Health Care Spending Growth
Michael E. Chernew and
Joseph Newhouse ()
Chapter Chapter One in Handbook of Health Economics, 2011, vol. 2, pp 1-43 from Elsevier
This chapter provides a conceptual and empirical examination of health care spending growth (as opposed to the level of health care spending). Given that an equilibrium spending level exists, spending growth requires some variable to change. A one-time change in such a variable (or a one-time policy intervention) will generate a new equilibrium spending level, though the length of the transition period will depend on switching costs and information lags. After the new equilibrium is established, spending growth will cease. Yet we observe persistent spending growth. This implies at least one continually changing variable and the variable most commonly identified as continually changing is medical technology, broadly defined. We review theoretical models related to spending growth, including some that treat technology as exogenous and others that treat technology as endogenous. We then review the empirical literature related to spending growth and medical technology.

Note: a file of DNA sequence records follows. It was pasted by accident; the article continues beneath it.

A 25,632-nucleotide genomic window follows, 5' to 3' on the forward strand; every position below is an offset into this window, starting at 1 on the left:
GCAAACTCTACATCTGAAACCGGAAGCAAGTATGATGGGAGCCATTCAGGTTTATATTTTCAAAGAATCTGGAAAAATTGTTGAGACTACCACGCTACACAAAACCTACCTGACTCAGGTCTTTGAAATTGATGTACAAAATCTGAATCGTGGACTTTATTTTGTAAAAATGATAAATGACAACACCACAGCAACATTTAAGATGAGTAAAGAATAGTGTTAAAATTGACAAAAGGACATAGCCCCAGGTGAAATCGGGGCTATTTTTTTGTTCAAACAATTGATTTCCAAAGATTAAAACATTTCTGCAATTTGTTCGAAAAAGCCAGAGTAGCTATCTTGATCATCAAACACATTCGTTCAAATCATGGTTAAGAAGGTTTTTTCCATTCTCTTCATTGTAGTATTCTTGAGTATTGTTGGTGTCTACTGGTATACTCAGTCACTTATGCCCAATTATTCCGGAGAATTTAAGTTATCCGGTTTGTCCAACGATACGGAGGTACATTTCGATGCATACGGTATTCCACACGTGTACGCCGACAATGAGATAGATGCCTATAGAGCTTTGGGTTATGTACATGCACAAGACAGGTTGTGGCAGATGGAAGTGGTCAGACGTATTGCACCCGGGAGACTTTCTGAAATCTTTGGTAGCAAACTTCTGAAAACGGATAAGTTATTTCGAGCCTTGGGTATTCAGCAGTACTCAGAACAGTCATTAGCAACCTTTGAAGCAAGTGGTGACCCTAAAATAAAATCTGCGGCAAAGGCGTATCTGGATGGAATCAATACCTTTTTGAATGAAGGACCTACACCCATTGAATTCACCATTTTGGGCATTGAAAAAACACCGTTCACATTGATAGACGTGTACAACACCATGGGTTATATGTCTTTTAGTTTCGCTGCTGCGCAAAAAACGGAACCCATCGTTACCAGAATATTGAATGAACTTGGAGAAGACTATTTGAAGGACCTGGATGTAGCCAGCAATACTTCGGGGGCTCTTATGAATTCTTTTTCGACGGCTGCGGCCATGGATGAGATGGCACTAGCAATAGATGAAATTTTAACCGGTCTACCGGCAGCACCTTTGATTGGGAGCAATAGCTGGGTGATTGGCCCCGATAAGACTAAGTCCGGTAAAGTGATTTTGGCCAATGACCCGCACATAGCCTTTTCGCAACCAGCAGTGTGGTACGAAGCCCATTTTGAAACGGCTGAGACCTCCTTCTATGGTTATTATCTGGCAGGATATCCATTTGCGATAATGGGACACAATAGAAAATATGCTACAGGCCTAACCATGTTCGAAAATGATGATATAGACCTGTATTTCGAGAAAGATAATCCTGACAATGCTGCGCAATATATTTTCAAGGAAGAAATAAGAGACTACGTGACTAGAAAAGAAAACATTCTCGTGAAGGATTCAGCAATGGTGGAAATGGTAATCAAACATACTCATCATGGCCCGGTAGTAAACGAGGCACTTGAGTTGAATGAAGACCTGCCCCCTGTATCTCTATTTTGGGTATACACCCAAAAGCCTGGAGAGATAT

Keywords: spending growth; inflation (search for similar items in EconPapers)
JEL-codes: I19 (search for similar items in EconPapers)
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